Essaouira, a prehistoric walled city anchored on the Atlantic coast, has played a major role in Morccon history. Siezed by the Portuguese who temporarily renamed the town Mogador, Essaouira was modernized by French engineers, played a major part in the first Franco-Moroccan War, served as Morocco's main port with Europe for quite some time and gave shelter to many a hippy and flower child looking for the inspiration of Jimmy Hendrix's song "Castles Made of Sand." 

Famed for it's woodcraft, harbour and relentless wind. It's relaxed atmosphere, friendly locals and deep orange sunset provided the perfect place for my wife and I to relax our legs after hiking Jebel Toubkal and prepare for our trip into the Sahara.

Eassouria, a large and modernised city, is best known for it's old medina and walled city. Dating back to the 18th century it's a great place to walk around at a leisurely place drinking the ubiquitous mint tea, shop for leather goods, watch the swallows fly and take a break from couscous and tajin with a plate of locally caught fish. Small cobblestoned lanes lead from Kasbahs to butchers, bustling marketplaces to secluded corners and battlments to hippy hangouts. 

Tto get a feel for the town's lifeblood, look no further than the harbour. Just a couple hundred metres south of the town's wall tourists and locals dodge aggressive dive bombing seagulls. Every morning the fishermen bring in the day's catch to be sold to local vendours and the occasional tourist with access to a stove. Anything that is left behind or even neglected for a few seconds gets scooped up by the ever watchful seagulls.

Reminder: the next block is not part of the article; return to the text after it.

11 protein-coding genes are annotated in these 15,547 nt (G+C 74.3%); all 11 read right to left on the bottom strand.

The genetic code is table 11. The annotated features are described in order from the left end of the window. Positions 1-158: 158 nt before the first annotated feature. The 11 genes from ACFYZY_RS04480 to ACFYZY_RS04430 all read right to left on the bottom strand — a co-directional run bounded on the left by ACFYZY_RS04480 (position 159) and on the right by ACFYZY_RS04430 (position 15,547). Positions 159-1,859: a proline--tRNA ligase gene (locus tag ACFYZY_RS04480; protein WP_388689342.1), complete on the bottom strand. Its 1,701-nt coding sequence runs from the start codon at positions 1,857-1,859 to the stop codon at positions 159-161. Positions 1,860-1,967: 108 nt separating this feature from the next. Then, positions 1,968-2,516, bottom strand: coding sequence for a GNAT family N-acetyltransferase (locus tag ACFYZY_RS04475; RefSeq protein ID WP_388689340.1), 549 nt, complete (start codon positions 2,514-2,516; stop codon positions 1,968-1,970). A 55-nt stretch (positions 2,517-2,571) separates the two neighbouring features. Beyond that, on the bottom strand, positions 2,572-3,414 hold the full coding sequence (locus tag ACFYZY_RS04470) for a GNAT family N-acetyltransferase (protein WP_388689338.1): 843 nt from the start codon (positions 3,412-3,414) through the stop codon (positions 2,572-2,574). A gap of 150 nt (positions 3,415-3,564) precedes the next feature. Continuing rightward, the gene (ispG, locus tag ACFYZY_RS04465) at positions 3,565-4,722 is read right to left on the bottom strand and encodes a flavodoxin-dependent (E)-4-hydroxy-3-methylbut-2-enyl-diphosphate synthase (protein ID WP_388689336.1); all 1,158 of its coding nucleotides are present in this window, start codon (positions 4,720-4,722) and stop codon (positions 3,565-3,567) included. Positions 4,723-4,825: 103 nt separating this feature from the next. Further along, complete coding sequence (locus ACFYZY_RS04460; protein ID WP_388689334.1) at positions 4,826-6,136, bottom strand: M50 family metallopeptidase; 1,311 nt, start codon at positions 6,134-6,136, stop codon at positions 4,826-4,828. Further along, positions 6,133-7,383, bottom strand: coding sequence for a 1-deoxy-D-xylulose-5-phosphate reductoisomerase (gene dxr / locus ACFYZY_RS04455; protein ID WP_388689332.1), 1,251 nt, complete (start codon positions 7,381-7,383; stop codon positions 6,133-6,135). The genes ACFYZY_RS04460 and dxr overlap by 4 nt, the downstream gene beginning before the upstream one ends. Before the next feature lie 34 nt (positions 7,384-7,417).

The fleet of boats is immense. Every boat has been doused in the same blue and abandoned by ten in the morning.

Chaotic in the port but calm just outside.

The Atlantic ocean not only provides sustenance to the stomach, but also the soul. Kite boarding is a major attraction in Essaouira as the wind never stops. Ever. We walked along the beach with the wind at our backs to watch the kiteboarders. When we turned around we had to abandon the beach as the sand that nipped at our calves now pummeled our faces. On the water, beginner's and experts shared the waters and I was confused as to whether the beginners were falling under the experts or the experts were jumping over the beginners. I have no idea how there wasn't an accident every minute with the amount of riders criss crossing each others paths. It still looked like a lot of fun and we both hoped to jump in the water to give kiteboarding a try, but with only 3 days left in Morocco we chose to see the Sahara next...


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